8 Mar 16

Material and robust – but is your sustainability data accessible?

padlock-406986_1280.jpgAt Greenstone, we are increasingly seeing organisations using sustainability reporting less as a necessary (and all too often stressful) annual process and more as a tool for analysing and monitoring ongoing performance. The merits of a sustainability report are well established and form an important part of an organisations’ communication with stakeholders about its past, present and future impacts on the environment and society. Underpinning this communication is data – data that needs to be robust, material and (most importantly) accessible.

When working with organisations to implement non-financial reporting software, the initial kick-off meeting will commonly involve us getting to grips with a large number of heavily formatted, formula-rife spreadsheets that have been pushed to their limits. Spreadsheets are the necessary evil of any sustainability professional, offering a required repository for huge volumes of data but storing it in a complex and lifeless way. Breathing life into this sustainability data and making it talk to you is what organisations are now waking up to and realising the power of their own internal big data.

Making data accessible

Making data accessible means it has to be easily retrieved, interpreted and acted upon by different organisational stakeholders. A single piece of data can hold a plethora of reporting opportunities and its value varies according to which audience it’s for.

As an example, an organisation’s annual electricity consumption is a valuable environmental KPI. However, whereas for an employee it may be communicated at a granular office level per employee as part of a behaviour change competition related to energy savings, for suppliers, information about their contribution to the overall  impact is much more valuable. Clients and consumers may care more about the environmental (e.g. CO₂, resources or natural capital) impacts of the energy consumed and shareholders/investors might want to know whether a green electricity supplier or renewable energy certificate (REC) is associated and being reported to frameworks such as CDP.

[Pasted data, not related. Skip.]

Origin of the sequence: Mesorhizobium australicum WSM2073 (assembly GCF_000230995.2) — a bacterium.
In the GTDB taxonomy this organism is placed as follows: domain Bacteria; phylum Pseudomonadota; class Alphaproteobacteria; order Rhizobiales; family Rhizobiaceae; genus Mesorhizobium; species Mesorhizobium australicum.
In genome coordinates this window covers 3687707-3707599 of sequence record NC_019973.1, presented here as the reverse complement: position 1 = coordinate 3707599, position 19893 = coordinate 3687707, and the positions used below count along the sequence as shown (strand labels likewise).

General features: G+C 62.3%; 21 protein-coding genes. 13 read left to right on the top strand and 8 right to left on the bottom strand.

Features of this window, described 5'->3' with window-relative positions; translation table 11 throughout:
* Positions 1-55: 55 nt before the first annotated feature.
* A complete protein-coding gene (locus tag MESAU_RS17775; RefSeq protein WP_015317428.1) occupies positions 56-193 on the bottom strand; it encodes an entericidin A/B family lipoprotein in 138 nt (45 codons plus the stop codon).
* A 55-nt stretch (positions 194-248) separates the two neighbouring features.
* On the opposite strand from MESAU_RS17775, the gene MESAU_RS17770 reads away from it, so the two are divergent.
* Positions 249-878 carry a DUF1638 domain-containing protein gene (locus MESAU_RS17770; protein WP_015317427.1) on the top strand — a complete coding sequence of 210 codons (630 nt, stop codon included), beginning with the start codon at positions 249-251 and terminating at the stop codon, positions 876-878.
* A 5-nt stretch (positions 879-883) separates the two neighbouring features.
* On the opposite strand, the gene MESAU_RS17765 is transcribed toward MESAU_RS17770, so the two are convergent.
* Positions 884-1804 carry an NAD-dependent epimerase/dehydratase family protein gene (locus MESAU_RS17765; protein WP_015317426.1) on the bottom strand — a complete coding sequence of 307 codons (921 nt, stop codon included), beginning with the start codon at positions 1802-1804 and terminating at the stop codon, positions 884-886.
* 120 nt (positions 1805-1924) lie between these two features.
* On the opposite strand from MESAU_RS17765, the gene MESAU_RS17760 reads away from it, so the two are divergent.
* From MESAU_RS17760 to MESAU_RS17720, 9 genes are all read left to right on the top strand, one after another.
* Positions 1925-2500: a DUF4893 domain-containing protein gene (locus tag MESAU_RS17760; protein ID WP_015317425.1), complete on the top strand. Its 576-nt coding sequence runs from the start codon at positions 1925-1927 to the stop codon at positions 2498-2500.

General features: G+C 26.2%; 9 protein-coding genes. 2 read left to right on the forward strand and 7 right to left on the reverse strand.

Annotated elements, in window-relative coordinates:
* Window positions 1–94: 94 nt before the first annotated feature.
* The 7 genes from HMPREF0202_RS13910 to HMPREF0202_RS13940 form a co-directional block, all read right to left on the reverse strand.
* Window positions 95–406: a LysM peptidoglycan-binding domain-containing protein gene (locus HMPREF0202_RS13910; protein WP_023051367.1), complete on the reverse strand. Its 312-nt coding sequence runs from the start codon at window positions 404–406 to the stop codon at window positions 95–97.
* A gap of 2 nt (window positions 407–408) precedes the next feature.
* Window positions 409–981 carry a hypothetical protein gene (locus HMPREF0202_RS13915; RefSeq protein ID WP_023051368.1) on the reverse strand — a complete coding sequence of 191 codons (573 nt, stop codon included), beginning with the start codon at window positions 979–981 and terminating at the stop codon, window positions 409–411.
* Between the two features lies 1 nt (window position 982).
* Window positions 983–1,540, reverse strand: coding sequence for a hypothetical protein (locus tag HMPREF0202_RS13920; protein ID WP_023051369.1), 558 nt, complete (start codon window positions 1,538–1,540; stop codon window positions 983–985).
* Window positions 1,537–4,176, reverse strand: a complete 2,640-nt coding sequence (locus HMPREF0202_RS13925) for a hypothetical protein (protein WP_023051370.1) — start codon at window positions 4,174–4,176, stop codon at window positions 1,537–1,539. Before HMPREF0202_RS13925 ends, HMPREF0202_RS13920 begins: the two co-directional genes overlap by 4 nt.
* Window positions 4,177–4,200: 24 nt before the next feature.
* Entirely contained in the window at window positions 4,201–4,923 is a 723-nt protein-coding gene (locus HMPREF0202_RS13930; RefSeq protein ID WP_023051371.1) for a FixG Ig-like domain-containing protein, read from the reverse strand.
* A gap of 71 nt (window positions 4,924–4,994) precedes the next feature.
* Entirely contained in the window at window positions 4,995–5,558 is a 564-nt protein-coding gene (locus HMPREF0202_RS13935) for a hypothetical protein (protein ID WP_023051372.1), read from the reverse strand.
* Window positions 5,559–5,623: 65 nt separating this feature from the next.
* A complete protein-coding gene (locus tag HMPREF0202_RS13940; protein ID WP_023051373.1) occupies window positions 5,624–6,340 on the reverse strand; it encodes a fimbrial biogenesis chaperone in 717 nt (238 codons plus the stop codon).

At Greenstone, we always advise our clients that it is essential that, rather than spending life imprisoned, non-financial data is used to tell stories, set targets and report trends. All too often those providing the data for reporting are required to do so in the wings of their everyday roles – providing feedback on how the data is being used to inform decisions and progress against targets bolsters engagement with the value of the data and, from there, breathes life into the numbers.

The future – unlocked data!

In the last two years, materiality has put relevance at the forefront of non-financial reporting. Reports aimed to polish the corporate halo and that (ironically) take an hour to print are becoming a welcome thing of the past with leaders now eyeing up integrated reporting. Organisations are also increasingly carrying out verification to ensure their data is robust.

As the role of sustainability reporting within an organisation evolves, access to the data will become an increasingly important third pillar in best practice and key to ensuring that sustainability moves beyond just reporting.

On 18th May 2016, Greenstone will be hosting a Masterclass on ‘How to breathe life into your sustainability data’ at the 5th GRI Global Conference in Amsterdam. Click here for more information and to register. 

 

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Sustainability , Environment

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